Local news doesn’t have a ‘fake news’ issue so it was surprising to go to a Points West filming news anniversary and see them invite along someone from Cardiff University (they have an excellent media department) and Kerry-Anne Mendoza from the Canary to talk about the fake news issue.

Fake news is usually associated with fake websites or memes being spread across social media in the same way other news article are and, therefore, people believe them. [add definition]

In local news, there aren’t that many other news sources — certainly not enough to be populated by people spreading false messages. There is the Bristolian, which has been running and published for years — the writers are generally (always?) unaccredited and they attack power, which is the council and corporations in the city. They are often forceful in their language (euphemism for ‘swear a lot’) and their targets and topics are quite different to the mainstream local media (MSLM).

While the MSLM often report on stories by and about politicians, they report on senior officers less often. [Data on this would be useful]. The conflicts of interest or the story have to be quite dramatic — such as Colin Molton, the executive director of regeneration and growth being paid £1500 a day for an interim position. Even when the position was filled by a full-time employee, he is still on the payroll.

The first story, about his daily pay, was newsworthy — It may have made the front page. The second story about his continued presence, and continued excessive pay, has not made as prominent news. Issues to do with SEND payments and education, often need to be linked to something like a failed judicial review or a letter of complaint from a meeting against other officers.

On their own, these issues of highly paid senior officers and their failings are not deemed ‘newsworthy’. They are seen as too complicated to be covered easily and some local papers have no budget, others have reduced numbers of staff, and for others it just doesn’t come up.

Back to fake news, it was astonishing to have a program that finally had a chance to look at local news, giving so much of its time to issues that weren’t really part of the many problems that local media are facing.

Mendoza, the editor of the Canary was there seemingly as a way to be made an example of. One of the Canary journalists quite rightly at the time had pointed out the BBC’s political editor Laura Kuenssberg’s links with the Conservative party. His censure for not getting a quote from her really was a way of saying don’t raise issues about the establishment. The chair of the session, when introducing Mendoza, referred to her media channel’s ‘inaccuracies’. Instead of disputing it, she confirmed it and said we have dealt with it, apologised — or similar. Kuenssberg’s own inaccuracies in one of the most widely read media sources in the world — the BBC, never came up.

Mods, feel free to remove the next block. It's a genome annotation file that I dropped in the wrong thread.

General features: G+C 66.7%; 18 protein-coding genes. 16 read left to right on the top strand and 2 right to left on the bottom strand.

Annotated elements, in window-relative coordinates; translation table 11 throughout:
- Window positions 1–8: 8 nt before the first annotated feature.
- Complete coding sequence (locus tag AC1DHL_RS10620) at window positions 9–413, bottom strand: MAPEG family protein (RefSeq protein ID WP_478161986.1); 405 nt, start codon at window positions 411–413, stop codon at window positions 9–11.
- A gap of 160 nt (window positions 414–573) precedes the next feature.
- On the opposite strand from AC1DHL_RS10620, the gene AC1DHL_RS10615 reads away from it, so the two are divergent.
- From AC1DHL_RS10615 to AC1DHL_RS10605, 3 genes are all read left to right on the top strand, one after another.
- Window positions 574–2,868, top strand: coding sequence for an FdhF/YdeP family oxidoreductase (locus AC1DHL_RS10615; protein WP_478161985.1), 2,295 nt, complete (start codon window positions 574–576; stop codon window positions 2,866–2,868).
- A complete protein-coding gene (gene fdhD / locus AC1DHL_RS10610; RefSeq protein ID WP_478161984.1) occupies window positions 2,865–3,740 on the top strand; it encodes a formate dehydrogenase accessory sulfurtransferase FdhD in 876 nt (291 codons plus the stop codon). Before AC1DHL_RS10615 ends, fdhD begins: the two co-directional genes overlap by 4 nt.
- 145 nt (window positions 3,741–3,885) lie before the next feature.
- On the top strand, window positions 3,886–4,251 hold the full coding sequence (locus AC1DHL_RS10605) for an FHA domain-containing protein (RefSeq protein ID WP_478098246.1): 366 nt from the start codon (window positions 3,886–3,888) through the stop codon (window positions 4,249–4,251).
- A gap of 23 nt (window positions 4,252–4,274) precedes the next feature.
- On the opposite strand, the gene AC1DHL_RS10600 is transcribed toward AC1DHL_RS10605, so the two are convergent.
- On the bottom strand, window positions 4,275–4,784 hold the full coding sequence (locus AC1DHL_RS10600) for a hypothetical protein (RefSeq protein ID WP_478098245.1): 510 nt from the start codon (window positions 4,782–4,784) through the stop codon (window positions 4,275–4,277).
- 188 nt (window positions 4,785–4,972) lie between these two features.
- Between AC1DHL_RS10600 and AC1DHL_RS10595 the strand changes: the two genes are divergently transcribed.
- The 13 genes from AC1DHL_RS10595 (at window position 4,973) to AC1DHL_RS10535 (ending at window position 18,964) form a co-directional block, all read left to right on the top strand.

In the News at Six report, Kuenssberg said she had asked Mr Corbyn “if he were the resident here at Number 10 whether or not he would be happy for British officers to pull the trigger in the event of a Paris-style attack”.

He was seen to reply: “I am not happy with a shoot to kill policy in general. I think that is quite dangerous and I think can often be counter-productive.”

The BBC report faked an answer to a question from Kuenssberg, which had been given to a different question. This is quite clearly fake news but would never be labelled as such.

Fake news in local media often comes from the administration itself. For example, In replies [purportedly] by the mayor in public or member forum or in the chamber itself, inaccurate figures seem to be repeated with no censure.

In a question about local democracy, the mayor refers to the arena project he cancelled as “a situation that would have exposed BCC to £160m worth of debt.”

The Value for Money report that the council and tax payers payed £100,000 for, states the following about the arena costs:

“We note there is no ongoing revenue cost for the Council:

There is “a total estimated cost (excluding land contribution and car parking) to develop the Arena of £156.3m”

£53m of that cost come from south west LEP as a grant. £65.6m would come from the public works loan board.

“After BCC’s own capital contributions of £38.4m, including land of £12.5m and the borrowing costs associated with the PWLB lending are factored in the Arena delivers a small nominal terms surplus of £1.3m in BCC’s own financial projections.”

The figures to justify the mayor’s claim of being ‘exposed to’ £160m debt do not seem to be in the VFM report that Bristol tax payers paid for.

What has come up is the next project for which the administration has lined up the land at what would have been the arena. The contract with L&G guarantees 40 years of office rents and a 250 year lease of the land. There has also been no procurement process.

Next: fake news about streelights

See about MPs campaign for media literacy: [link]

Published by Joanna

A collection of fleeting thoughts that tend to focus around Bristol, food, movies, music and photography.

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